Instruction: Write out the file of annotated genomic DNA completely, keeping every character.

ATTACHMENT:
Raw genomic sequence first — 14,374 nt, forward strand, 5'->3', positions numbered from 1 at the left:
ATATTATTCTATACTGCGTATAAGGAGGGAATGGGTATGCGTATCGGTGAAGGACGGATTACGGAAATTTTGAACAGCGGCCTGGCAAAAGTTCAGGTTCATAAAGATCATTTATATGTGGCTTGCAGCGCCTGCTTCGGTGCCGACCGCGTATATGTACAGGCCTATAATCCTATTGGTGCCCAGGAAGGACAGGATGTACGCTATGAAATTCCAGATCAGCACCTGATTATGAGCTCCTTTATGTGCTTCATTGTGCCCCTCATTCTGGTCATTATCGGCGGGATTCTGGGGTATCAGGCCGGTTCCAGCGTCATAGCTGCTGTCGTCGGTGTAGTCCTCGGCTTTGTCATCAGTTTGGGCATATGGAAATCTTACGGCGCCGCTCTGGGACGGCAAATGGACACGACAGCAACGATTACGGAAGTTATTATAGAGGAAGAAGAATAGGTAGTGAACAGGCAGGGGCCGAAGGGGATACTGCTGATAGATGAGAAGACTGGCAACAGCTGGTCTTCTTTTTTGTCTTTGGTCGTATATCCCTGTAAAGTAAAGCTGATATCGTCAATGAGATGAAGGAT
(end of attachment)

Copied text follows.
Raw genomic sequence first — 14,374 nt, forward strand, 5'->3', positions numbered from 1 at the left:
ATATTATTCTATACTGCGTATAAGGAGGGAATGGGTATGCGTATCGGTGAAGGACGGATTACGGAAATTTTGAACAGCGGCCTGGCAAAAGTTCAGGTTCATAAAGATCATTTATATGTGGCTTGCAGCGCCTGCTTCGGTGCCGACCGCGTATATGTACAGGCCTATAATCCTATTGGTGCCCAGGAAGGACAGGATGTACGCTATGAAATTCCAGATCAGCACCTGATTATGAGCTCCTTTATGTGCTTCATTGTGCCCCTCATTCTGGTCATTATCGGCGGGATTCTGGGGTATCAGGCCGGTTCCAGCGTCATAGCTGCTGTCGTCGGTGTAGTCCTCGGCTTTGTCATCAGTTTGGGCATATGGAAATCTTACGGCGCCGCTCTGGGACGGCAAATGGACACGACAGCAACGATTACGGAAGTTATTATAGAGGAAGAAGAATAGGTAGTGAACAGGCAGGGGCCGAAGGGGATACTGCTGATAGATGAGAAGACTGGCAACAGCTGGTCTTCTTTTTTGTCTTTGGTCGTATATCCCTGTAAAGTAAAGCTGATATCGTCAATGAGATGAAGGAT